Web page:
There’s a reason why you don’t see rotary motors or joints in nature: at anything above the molecular scale, too much stuff has to be permanently attached to too much other stuff for any of it to be freely rotating in the way a mechanical wheel or axle is. The more bioinspiration you want to work into a robot, the more of an issue this becomes, which is why it’s particularly impressive that researchers at Rutgers University in New Brunswick, N.J., have managed to put four silicone-based wheels with air-powered motors inside of them on a robot that’s as soft as a Crocs shoe.
Most squishy robots with pneumatic muscles exert force on the environment through bending: a pneumatic chamber that’s constrained on one side will curve when inflated, which generates enough motion that robots can walk around on legs and pick things upwith grippers. Directional motion like this is very common in nature: most of your muscles work this way, exerting force one way over a finite distance, in cooperative opposition to another muscle that exerts force the other way. You also have muscles that work together in peristalsis, in which synchronized contractions and relaxations generates a propagating wave. This is how you swallow food, and also how worms and snails move.
Professor Aaron Mazzeo’s group at Rutgers has cleverly adapted this peristaltic motion into a rotary actuator: a motor that can turn continuously, powered only by pneumatic actuators inflating and deflating themselves in sequence. The video is 5 minutes long, but worth watching to understand how this works:
Essentially, the motor is made of two parts. You’ve got a thing called a stator that doesn’t move but causes another thing called a rotor to rotate continuously. The rotor has some notches cut into it, and the stator has a series of pneumatic chambers that fit into those notches if you inflate them. The chambers are arranged in groups of four, with each group of four being offset from the next group of four by 22.5 degrees. When one group of pneumatic chambers in the stator is inflated, the chambers lock into the center of the notches of the rotor. Deflating those chambers and inflating the next group in sequence will recenter the notches of the rotor on the next group of chambers, rotating it by 22.5 degrees.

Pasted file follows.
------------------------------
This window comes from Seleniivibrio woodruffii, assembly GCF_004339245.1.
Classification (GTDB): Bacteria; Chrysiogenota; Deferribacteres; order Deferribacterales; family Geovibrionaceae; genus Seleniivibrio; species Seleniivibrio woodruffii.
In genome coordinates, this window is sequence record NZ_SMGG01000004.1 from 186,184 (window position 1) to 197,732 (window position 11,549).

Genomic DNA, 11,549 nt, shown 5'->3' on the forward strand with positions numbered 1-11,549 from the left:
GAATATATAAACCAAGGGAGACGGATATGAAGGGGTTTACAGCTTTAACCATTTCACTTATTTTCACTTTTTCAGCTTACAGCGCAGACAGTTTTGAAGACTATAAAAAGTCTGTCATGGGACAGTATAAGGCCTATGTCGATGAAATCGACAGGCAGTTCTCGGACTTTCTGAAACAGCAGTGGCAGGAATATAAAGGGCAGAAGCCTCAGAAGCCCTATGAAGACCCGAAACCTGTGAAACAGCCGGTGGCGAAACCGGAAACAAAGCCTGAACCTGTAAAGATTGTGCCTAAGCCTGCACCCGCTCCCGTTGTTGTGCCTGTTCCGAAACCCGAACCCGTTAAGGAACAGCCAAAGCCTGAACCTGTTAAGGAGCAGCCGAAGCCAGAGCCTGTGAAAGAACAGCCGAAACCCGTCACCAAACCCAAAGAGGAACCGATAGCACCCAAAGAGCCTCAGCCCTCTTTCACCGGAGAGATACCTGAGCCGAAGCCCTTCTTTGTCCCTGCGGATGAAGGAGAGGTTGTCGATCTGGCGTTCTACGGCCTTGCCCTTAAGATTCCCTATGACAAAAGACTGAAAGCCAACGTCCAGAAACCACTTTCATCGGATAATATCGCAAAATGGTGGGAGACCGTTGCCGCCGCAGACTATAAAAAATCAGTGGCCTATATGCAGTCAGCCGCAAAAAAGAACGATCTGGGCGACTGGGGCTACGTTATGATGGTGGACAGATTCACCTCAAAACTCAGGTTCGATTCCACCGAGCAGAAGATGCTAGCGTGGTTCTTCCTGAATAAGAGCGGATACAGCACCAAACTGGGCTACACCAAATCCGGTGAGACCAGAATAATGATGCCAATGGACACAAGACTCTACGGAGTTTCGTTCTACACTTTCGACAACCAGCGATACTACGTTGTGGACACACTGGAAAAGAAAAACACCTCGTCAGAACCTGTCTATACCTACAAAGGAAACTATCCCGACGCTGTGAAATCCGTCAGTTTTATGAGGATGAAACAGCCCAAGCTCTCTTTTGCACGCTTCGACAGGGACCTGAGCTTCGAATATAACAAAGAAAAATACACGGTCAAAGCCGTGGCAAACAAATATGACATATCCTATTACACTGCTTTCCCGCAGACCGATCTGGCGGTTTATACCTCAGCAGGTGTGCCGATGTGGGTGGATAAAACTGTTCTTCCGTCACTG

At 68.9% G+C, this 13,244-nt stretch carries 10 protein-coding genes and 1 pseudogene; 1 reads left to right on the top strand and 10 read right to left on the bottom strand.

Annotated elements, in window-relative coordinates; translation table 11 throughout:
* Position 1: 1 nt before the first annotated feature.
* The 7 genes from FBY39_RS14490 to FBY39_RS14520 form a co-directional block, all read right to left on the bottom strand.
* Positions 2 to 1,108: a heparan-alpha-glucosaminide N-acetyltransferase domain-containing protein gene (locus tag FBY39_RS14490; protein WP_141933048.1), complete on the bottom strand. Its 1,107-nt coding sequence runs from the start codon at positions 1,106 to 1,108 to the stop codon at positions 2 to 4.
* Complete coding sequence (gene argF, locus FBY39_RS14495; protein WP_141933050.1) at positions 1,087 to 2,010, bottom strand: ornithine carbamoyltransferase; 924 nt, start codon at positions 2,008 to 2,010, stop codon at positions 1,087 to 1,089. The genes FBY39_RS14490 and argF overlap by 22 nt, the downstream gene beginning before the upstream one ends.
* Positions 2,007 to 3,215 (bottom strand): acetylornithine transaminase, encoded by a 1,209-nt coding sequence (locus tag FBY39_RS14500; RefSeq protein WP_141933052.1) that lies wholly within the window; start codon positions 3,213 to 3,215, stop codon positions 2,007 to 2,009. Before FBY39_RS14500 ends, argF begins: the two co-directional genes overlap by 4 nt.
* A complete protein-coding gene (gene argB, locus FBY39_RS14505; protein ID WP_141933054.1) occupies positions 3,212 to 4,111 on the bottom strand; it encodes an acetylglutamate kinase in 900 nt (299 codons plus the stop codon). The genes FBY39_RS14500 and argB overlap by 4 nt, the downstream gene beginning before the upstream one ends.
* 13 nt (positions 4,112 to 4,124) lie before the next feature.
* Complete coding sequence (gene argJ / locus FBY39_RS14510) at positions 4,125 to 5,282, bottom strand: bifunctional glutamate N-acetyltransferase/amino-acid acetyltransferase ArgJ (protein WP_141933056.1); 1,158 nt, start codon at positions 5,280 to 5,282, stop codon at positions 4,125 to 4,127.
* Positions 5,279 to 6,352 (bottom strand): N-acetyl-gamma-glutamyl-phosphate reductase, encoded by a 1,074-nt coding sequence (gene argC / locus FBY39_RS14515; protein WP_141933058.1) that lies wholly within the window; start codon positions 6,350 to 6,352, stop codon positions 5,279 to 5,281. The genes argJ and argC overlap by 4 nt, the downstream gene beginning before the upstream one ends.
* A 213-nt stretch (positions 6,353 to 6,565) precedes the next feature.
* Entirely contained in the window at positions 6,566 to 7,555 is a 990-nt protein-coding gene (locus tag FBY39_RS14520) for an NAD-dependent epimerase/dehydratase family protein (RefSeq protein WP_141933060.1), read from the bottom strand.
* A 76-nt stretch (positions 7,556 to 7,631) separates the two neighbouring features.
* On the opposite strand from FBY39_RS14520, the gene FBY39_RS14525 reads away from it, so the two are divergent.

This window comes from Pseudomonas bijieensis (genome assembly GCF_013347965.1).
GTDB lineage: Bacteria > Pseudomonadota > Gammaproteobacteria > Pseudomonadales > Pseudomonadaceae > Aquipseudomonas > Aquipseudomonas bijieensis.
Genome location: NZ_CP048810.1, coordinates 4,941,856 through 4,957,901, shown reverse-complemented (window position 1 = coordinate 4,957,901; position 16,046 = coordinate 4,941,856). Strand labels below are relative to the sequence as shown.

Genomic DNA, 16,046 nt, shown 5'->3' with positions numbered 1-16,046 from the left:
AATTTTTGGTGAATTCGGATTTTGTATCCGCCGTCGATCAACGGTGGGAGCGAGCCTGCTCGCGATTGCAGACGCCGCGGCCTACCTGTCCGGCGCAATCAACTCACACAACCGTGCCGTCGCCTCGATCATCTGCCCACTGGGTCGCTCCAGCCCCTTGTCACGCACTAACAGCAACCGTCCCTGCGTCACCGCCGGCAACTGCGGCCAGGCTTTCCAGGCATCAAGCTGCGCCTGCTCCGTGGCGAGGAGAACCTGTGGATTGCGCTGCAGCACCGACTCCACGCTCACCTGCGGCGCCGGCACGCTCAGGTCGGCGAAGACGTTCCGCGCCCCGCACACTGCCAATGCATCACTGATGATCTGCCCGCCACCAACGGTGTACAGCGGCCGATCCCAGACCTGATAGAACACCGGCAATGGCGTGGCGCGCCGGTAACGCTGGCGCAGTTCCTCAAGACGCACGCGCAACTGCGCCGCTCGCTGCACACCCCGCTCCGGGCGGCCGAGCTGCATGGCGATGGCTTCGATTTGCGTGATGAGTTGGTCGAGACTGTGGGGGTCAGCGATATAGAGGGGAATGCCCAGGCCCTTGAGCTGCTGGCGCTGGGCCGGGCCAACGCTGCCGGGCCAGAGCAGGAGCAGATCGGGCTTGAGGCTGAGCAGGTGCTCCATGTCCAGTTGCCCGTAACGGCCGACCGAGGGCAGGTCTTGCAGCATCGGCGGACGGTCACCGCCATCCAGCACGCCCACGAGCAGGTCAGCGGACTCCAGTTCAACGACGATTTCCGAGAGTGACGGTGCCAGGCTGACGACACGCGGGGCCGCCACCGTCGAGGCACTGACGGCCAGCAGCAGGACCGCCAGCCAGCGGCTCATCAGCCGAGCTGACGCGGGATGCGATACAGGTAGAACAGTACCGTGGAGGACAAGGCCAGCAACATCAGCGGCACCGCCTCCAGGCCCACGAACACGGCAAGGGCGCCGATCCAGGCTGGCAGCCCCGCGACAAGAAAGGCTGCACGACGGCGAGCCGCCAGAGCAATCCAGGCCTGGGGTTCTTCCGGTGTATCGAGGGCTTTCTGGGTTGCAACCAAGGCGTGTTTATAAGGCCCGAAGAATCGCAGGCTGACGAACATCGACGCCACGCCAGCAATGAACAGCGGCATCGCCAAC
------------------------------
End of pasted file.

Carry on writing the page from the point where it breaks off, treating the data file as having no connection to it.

The diagram below shows a sequence of snapshots of how this works for two different kinds of rotary actuators. I’m sorry to say that it’s a horribly confusing diagram, but here’s what’s important:
- The Type 1 actuator (on the top) has an inside rotor and outside stator, while the Type 2 actuator (on the bottom) is reversed, with an outside rotor and an inside stator. Basically, Type 1 has a rotating inside axle, while Type 2 makes a rotating outside wheel.
- The diagram for some reason uses an arrow to illustrate how a point on the Type 1 rotor is moving from step to step, and a red dot to illustrate the same motion of the Type 2 actuator.
- The numbers show which group of pneumatic chambers are inflating. The four blobby bits are all of the chambers in one group inflating simultaneously (even though only one chamber is numbered), and there are four different groups that inflate in numerical sequence. Uninflated chambers are the little lines between the inflated ones.
It may be complex, but the robot has no rigid components. Zero. It survived a drop test from 8x its height with no problems, but I feel like the researchers were probably being conservative, since it looks so bouncy. Since it’s completely soft, it also works as its own suspension, making it good at adapting to rough terrain, and without any electronics, it’s perfectly at home in the water. It looks like it can probably handle payloads, and be scaled up or down, perhaps significantly. Since most of the robot was made using 3D printed molds and soft lithography, it’s (relatively) inexpensive, and the researchers suggest that it might be appropriate for educational science or engineering kits, or around children, animals, in hospitals, or anywhere else where squishy is good.
The obvious problem here is that you’ve still got, oh, about a bajillion little tubes that connect the robot to some kind of unspecified source of pressurized air that is almost certainly not squishy. This research is not attempting to solve that problem, but in the past, we’ve posted about ways in which air pressure could be reversibly generated onboard a robot like this.
In terms of specific applications, here’s what the researchers have to say:
“Future wheeled robots with elastomeric components might ﬁnd uses in search and rescue missions in extreme environments or over varied terrains, such as an irregular tunnel that requires a compliant body with large deformation, or a rugged lakebed under water. With the low sensitivity of elastomers to magnetic ﬁelds, wheeled robots or rotary joints made of elastomers might facilitate travel in space with limited exposure to radiation and cold. Another application might include the manipulation of objects during magnetic resonance imaging. Lacking sharp or metal components, soft rotary actuators may also serve as safe motors and be compatible with future human-friendly robots or vehicles.”